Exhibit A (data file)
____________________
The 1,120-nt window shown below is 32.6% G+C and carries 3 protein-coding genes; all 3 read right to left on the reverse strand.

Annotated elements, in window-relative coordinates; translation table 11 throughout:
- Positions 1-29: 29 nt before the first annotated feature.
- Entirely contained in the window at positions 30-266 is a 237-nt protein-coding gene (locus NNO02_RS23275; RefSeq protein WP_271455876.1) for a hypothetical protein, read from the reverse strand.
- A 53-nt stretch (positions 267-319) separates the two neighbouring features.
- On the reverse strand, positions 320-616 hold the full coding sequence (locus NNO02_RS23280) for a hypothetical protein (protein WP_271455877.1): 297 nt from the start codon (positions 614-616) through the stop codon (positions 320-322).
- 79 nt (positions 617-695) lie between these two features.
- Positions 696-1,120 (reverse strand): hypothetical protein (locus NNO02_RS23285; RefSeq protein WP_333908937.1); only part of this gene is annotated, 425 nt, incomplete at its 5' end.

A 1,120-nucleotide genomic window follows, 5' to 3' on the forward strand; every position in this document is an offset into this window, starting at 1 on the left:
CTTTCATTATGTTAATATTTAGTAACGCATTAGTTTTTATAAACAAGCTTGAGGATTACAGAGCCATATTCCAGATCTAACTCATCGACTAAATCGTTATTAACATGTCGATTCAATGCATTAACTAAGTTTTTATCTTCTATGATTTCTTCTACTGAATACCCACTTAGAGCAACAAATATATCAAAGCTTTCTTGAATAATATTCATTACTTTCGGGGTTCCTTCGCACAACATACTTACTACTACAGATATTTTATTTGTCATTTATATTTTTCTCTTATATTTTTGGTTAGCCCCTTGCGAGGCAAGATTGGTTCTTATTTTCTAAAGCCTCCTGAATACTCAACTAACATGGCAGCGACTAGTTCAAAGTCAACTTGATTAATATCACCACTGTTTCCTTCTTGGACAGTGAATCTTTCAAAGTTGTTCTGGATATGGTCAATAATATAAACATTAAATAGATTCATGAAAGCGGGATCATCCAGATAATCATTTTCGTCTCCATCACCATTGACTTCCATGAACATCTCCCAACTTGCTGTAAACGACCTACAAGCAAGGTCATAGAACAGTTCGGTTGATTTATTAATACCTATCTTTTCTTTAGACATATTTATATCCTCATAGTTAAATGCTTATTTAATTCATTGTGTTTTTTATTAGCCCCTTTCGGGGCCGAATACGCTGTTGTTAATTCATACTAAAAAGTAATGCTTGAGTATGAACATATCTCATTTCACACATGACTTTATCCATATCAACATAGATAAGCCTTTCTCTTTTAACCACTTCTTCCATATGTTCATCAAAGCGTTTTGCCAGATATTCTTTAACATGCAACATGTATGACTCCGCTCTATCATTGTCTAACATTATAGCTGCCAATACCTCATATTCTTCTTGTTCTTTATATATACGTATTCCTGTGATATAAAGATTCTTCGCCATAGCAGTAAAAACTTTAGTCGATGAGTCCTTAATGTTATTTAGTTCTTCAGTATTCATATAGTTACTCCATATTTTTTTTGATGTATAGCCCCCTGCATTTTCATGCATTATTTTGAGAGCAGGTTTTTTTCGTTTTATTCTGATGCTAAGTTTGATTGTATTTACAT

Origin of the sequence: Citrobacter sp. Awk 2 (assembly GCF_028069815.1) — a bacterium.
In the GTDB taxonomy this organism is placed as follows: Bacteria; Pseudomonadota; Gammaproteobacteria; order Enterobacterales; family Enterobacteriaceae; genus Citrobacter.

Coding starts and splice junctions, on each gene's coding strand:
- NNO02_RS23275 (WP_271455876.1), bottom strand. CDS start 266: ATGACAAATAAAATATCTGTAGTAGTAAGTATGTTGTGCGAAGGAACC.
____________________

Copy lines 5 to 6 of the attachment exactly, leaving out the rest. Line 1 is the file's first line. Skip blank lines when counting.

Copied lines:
- A 53-nt stretch (positions 267-319) separates the two neighbouring features.
- On the reverse strand, positions 320-616 hold the full coding sequence (locus NNO02_RS23280) for a hypothetical protein (protein WP_271455877.1): 297 nt from the start codon (positions 614-616) through the stop codon (positions 320-322).